In this age of technology, it makes sense that an increasing amount of communication is occurring over the internet, through email. In the healthcare industry, more providers are either choosing to or considering corresponding with their patients through email. While this preference is becoming increasingly popular, healthcare professionals should be reminded that the Internet and email are not secure, and, as stated by the Office of Civil Rights (OCR) of the Department of Health and Human Services on their HIPAA FAQ page, precautions need to be taken to remain HIPAA compliant.

“The Privacy Rule allows covered health care providers to communicate electronically, such as through e-mail, with their patients, provided they apply reasonable safeguards when doing so. See 45 C.F.R. § 164.530(c). For example, certain precautions may need to be taken when using e-mail to avoid unintentional disclosures, such as checking the e-mail address for accuracy before sending, or sending an e-mail alert to the patient for address confirmation prior to sending the message.”

So, what extra steps should you be taking when communicating with patients via email to help prevent their protected data from ending up in the wrong hands? Below are a few strategies that you can implement in efforts to remain HIPAA complaint through email correspondence.

  1. Inform your patients.

    Many patients may choose to email your office with any questions they may have, without even considering the fact that their information could be easily intercepted by someone else, simply because they may not know. You can easily educate them by posting visible notices in your office, as well as on your website, informing them of the security risks communicating and sharing protected health information (PHI) via email pose. The notice can be as simple as this:

Please keep in mind that corresponding via email over the internet is not a secure practice. There is a possibility that the information included in the email can be intercepted and read by another party who is not the intended recipient.”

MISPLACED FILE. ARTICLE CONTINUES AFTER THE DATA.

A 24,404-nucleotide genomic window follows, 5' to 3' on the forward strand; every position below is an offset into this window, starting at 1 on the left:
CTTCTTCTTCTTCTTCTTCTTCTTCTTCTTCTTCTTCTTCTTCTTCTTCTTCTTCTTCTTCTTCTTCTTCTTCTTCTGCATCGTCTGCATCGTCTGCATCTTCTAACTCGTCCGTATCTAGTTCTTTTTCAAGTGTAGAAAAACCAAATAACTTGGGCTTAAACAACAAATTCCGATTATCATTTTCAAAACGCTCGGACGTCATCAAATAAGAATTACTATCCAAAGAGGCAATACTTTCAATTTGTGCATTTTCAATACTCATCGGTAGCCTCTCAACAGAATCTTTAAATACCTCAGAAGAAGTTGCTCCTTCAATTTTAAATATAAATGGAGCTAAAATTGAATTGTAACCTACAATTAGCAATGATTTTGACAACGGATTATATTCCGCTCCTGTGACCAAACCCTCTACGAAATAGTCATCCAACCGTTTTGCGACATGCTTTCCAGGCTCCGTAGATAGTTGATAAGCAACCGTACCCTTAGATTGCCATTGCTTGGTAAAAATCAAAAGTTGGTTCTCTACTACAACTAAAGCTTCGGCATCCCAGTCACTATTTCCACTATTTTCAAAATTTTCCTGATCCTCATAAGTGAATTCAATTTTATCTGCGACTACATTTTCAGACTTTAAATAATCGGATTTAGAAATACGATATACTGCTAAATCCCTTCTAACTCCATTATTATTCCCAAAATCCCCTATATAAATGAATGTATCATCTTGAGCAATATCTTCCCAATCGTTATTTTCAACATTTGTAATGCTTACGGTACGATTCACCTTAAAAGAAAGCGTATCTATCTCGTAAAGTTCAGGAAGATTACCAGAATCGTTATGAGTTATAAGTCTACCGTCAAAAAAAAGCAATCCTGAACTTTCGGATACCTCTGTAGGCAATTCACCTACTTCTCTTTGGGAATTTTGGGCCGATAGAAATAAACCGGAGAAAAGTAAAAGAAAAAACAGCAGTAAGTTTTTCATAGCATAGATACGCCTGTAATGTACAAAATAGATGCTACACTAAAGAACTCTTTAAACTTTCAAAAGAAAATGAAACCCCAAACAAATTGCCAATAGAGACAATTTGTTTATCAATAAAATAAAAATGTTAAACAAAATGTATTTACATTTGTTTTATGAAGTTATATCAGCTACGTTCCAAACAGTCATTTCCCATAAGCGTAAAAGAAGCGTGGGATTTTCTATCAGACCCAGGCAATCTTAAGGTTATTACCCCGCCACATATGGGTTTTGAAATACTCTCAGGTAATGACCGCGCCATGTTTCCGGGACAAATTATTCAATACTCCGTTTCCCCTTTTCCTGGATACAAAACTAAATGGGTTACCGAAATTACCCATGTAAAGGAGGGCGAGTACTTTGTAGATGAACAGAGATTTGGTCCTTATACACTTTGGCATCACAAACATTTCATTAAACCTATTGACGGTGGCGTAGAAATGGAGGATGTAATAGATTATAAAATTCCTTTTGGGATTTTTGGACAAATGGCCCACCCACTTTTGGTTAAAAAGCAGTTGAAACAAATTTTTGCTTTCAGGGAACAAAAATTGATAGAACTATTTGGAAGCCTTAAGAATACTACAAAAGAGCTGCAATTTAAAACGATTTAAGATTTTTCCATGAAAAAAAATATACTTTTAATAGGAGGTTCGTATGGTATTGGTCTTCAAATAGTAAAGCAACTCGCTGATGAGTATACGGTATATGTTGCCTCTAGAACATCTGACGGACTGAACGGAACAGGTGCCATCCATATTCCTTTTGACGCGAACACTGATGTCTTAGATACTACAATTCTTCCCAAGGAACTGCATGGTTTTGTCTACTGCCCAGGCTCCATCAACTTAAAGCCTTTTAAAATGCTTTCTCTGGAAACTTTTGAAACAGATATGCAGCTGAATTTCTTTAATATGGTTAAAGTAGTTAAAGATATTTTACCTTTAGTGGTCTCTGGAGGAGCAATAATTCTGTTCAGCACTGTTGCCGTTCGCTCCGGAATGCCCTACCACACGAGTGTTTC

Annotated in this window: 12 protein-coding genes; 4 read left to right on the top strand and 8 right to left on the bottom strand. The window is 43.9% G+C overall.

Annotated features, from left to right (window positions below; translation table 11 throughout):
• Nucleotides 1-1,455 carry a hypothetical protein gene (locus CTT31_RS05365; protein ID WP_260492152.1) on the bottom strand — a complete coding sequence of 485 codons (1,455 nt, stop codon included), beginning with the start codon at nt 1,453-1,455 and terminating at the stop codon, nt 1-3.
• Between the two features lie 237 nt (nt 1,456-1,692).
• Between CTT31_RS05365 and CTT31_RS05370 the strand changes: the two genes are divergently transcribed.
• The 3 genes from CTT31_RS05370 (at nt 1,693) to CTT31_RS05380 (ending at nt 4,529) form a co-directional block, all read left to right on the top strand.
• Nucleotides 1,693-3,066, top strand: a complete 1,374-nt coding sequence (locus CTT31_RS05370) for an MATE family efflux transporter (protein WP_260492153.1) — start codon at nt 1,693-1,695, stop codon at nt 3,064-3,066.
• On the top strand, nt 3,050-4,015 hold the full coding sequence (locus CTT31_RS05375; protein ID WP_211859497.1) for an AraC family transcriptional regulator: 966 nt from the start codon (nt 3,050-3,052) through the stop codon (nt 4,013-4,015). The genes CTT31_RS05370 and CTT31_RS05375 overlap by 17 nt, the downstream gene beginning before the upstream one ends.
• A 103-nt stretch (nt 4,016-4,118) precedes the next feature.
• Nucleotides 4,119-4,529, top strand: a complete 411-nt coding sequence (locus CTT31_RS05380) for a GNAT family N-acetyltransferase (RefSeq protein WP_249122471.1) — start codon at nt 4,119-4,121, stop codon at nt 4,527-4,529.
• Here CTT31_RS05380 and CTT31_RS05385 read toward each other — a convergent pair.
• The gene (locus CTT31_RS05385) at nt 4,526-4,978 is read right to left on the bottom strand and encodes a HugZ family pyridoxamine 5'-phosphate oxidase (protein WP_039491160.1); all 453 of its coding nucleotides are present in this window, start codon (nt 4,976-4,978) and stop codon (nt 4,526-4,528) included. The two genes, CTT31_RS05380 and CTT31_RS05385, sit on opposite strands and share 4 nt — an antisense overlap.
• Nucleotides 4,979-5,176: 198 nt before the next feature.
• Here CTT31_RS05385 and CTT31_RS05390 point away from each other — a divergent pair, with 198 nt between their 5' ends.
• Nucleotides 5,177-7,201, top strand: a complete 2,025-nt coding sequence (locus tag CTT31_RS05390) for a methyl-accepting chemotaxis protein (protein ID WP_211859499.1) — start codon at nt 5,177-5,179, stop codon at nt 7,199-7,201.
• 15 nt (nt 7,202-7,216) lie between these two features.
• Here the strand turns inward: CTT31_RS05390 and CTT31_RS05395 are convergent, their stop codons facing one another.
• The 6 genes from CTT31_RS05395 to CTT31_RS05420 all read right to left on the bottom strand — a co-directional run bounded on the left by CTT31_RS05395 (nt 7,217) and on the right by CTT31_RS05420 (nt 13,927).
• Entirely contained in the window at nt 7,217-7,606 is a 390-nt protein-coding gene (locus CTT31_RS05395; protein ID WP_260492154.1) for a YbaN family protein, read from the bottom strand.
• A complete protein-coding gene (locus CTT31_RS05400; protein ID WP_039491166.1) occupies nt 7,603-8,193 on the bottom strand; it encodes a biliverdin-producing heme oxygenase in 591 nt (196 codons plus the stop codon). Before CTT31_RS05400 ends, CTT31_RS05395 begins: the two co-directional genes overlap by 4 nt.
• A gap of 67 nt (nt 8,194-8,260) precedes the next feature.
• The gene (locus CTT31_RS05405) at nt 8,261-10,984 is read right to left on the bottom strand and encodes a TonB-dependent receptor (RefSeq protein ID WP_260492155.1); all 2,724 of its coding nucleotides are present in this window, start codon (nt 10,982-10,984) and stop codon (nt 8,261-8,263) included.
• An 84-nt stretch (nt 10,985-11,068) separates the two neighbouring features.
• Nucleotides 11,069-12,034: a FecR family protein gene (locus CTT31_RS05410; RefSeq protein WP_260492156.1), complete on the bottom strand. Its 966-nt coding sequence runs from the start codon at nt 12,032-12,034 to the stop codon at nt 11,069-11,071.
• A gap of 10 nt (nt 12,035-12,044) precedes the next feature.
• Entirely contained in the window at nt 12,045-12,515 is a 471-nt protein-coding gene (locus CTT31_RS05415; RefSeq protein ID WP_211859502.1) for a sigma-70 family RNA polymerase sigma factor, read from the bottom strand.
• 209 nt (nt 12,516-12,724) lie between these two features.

1. Get permission from patients to receive communication via email.

    If you are going to communicate via email to a patient, it is important that you have consent from the patient to do so. This can be done by providing a “Communication Preferences” intake form. On this form, the patient should be made aware the security risks of sending or receiving emails that contain PHI. They can then either give consent to email communication or decline email communication from your office. This form should be kept in the patient’s chart.

  2. Make use of the Patient Portal function of Clinical.

    The patient portal inside Clinical allows practices to share patient health information confidentially, in a secure setting to patients and other physicians and consulting providers. Patients and physicians can easily view this information in a web browser from any device that has internet access. Portions of the patient’s chart that can be made viewable include: future appointments, lab results, current medications, and overdue health maintenance. Patients and providers can also send secure messages back and forth via the portal. For instructions on setting up a patient to use the portal, click here.

  3. Encrypt transmitted files.

    Encrypting emails disguises the content of the email message from all parties except the intended recipient, who will be required to use some sort of authentication to open and read the encrypted message.

Email is a great tool that will be around for a while, but it should be used with extreme caution in healthcare. Make sure you, your staff, and your patients are aware of the security risks associated with communicating via email. Without taking the proper precautions, one email can be the cause of a costly breach.